Thank you to all who helped make it happen. And thank you to all who came and had a good time.
We had a really good band (Thistle Hill - Jim Stevenson-Mathews, Rebecca McCallum and Lisa Gutkin) playing superb music; we had a good program; and I think I can say we all had a really good time. We fluctuated between three and four sets on the floor for the entire afternoon and for the last dance there were still three sets on the floor, one of them with five couples. YES!
Personally I think the first half was the best first half I have ever experienced. I had a huge grin on for most of the ball. When I didn't it was because I was briefing, didn't have a partner, and wasn't dancing.
Hooper's Jig turned out to be a better opener than I expected. Burn of Sorrow went onto my "Top 50 Strathspeys" list and Jim Stevenson-Mathews used Calum's Road, one of my favourite tunes, as the name tune. What a delightful surprise that was!
Auchindrain was also a delight. After hearing the midi file on Nigel Gatherer's web site I was so taken with the tune I just had to write a dance for it. The band really liked the tune too, but commented it was a very difficult tune to play. They certainly practiced it a lot I must say.
Mrs Stewart's Jig, Da Rain Dancin', and Monymusk are all good, solid, pleasant dances that have earned a spot in the standard repertoire and on my "Top 50" lists. The Cashmere Shawl is on my 'top' list but deserves wider acceptance - My humble opinion is that it belongs in the standard repertoire. It is certainly good enough, it is also easy enough, and it is just different enough to be crisply refreshing.
The Fireside Reel, with that music (Peat Fire Flame), is a winner and that 'knockout' moment for 1st and 2nd ladies is a magic moment when it works. And did I mention the music?
The second half didn't fly quite as high. It had too many esoteric dances grouped together. Don't get me wrong - esoteric isn't bad. The dances are all wonderful dances, some are my very favourites in fact. But they needed leavening, and having Quarrie's Jig and The Piper and the Penguin at the front end and Scottish Reform and Mairi's Wedding at the back end wasn't effective leavening. One or more of them should have been spread among the core of the half. And that is why the first half was the better one.
Gypsy Dreams is simply one of the most beautiful dances I have ever seen or danced. The box setting is a superb innovation and the flow of the dance approaches the sublime. It is so good that I have moved beyond mere toleration into admiration and actual liking of the Tournee.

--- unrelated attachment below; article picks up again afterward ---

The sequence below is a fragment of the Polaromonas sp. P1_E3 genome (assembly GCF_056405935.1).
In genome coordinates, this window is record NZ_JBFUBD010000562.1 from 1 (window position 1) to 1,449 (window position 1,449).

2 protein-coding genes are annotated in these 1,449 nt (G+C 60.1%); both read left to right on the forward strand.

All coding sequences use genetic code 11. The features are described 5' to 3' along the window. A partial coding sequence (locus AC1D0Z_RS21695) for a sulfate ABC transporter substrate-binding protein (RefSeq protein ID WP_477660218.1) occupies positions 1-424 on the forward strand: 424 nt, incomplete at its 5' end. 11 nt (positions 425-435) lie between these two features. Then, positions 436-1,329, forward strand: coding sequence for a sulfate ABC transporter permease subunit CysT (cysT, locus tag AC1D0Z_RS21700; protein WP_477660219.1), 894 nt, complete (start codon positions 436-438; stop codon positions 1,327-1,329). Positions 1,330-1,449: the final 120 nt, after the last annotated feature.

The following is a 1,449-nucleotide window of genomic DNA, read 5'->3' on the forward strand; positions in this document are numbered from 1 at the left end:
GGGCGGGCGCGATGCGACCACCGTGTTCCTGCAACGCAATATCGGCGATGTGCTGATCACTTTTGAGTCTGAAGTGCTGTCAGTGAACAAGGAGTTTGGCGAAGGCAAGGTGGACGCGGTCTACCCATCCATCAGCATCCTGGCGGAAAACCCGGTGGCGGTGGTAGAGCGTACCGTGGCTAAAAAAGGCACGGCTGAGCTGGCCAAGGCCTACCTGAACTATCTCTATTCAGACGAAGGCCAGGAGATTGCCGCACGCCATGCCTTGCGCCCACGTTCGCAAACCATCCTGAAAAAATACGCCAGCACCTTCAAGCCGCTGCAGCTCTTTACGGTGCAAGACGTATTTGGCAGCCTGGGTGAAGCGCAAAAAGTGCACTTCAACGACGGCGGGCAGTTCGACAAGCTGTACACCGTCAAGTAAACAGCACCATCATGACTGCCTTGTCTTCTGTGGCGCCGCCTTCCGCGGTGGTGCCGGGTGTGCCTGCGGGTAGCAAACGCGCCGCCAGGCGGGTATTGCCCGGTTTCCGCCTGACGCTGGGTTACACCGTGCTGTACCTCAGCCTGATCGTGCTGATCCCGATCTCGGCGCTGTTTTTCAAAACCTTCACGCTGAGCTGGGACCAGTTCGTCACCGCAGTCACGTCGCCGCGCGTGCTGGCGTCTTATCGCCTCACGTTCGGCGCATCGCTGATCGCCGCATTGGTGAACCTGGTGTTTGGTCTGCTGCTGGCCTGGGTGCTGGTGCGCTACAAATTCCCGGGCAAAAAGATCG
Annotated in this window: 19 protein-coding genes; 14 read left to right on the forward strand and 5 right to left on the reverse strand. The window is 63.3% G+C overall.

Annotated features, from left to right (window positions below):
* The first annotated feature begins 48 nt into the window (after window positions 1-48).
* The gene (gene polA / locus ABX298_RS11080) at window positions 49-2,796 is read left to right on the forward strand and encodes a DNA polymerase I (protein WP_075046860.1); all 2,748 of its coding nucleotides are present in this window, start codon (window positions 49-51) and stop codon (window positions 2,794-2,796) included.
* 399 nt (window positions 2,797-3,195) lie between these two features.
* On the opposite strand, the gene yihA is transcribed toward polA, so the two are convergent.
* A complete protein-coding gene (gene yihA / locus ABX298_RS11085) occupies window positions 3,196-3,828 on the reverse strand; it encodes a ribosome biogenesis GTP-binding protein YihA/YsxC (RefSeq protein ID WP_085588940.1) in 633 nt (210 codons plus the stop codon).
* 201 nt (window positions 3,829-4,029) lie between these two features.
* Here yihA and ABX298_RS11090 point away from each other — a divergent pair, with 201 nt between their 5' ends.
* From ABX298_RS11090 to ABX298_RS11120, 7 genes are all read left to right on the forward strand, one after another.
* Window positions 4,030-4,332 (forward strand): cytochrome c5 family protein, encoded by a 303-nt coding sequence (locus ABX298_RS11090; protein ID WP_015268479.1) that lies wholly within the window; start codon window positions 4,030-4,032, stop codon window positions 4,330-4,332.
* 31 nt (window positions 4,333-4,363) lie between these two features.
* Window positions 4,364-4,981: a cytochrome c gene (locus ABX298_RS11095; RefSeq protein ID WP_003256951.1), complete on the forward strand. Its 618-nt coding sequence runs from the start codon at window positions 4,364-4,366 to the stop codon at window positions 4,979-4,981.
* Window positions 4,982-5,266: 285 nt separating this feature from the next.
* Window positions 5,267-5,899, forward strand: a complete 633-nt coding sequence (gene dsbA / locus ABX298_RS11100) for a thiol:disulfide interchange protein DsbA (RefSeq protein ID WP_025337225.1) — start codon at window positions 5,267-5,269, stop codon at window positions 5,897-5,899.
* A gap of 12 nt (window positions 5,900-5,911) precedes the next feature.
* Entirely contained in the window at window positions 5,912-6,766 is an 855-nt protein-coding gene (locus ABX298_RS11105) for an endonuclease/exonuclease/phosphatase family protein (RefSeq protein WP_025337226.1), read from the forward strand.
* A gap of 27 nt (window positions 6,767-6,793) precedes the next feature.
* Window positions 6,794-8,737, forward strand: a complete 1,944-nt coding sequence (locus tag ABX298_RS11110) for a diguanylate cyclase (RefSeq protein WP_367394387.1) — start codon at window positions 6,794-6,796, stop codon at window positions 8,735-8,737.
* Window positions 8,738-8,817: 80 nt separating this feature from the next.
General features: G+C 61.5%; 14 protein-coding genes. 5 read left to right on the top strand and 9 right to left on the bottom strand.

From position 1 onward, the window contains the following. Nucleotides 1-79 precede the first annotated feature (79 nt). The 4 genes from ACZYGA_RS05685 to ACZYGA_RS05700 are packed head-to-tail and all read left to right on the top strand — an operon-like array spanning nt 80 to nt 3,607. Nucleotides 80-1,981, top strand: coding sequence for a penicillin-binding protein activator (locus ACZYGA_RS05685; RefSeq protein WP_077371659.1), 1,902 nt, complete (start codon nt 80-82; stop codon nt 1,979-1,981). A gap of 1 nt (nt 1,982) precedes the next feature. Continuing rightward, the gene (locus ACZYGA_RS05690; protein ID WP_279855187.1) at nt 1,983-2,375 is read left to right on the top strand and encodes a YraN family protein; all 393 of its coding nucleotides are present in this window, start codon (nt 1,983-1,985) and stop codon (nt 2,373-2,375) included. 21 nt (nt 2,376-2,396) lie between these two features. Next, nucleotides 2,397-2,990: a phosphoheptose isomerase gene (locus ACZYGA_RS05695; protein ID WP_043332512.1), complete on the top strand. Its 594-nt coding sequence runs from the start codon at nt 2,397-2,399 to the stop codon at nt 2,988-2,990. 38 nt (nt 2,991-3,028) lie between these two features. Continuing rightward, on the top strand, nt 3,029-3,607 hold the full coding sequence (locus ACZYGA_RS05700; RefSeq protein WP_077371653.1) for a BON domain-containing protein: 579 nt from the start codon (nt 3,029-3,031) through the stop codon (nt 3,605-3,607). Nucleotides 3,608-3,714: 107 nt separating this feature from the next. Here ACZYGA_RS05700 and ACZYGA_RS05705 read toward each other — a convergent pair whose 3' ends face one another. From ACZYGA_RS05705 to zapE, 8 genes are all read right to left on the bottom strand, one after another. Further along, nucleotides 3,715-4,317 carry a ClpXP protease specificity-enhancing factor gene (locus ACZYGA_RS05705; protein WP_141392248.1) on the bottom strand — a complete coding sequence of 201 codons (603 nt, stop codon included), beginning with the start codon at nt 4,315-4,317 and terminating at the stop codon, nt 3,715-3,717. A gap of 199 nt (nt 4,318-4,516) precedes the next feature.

Knights' Heys is a unanimous Dancers Choice selection. It was heartily cheered and then encored. After Linnea's Strathspey most of us were wearing broad smiles. Gordon of Straloch succeeded nicely. It fit it's music and the music was so beautiful it nearly brought the hall to silence.
The highlight of the Ball though, for me, were the youngsters. Paul and Clarissa McRanor brought several youngsters and both Katie and Margaret (11 and 9 respectively) from my class came. Margaret came up to me after with a huge grin on her face and proudly announced she had done four dances. It was the grin that said it all. It was all the grins from all the youngsters that I will treasure.
For me though the Tea Dance was only a qualified success because the one thing we didn't have was a full house. Financially we were slightly in the red. I don't have the numbers yet (so no exactitudes) but I believe we had a loss but that the loss was under $200.
So what went wrong, why so few dancers wanting to come and share our ball?
Actually I don't think anything went wrong. Oh there were a lot of people with conflicts. Too many events happen in April. Easter (usually), The Rerr Terr ball in NJ, NEFFA festival in Mass., weddings, you name it.
All contributed to a drop in numbers as does the aging of our dance population with its issues of memory loss, dementia and declining physical abilities.
All the above are contributing factors, but the major reason is, I think, philosophical. We can break the population into three groups: those who look at a program to see how many they know and those who look to see how many they don't know. Too many unknown dances and the former won't go. Too many known dances and the latter won't go.
I belong in the latter group. I like new dances. Rather I like finding new beautiful dances with beautiful music and I like sharing them and a ball is a wonderful way to do that. The difficulty, I think, is when new for new's sake begins to drive the teachers. Which isn't quite what I want to say -- I love looking for new dances that are joys to dance. These dances should get exposure and a chance to become part of the repertoire. Finding new dances and simply moving on to other new dances serves no purpose. Finding new dances that are worth doing again, many times, and then doing them again, many times, does serve a purpose. It allows the dance to evolve, to stay fresh. And then we can go back to the 'standards', and they too are fresh, all over again.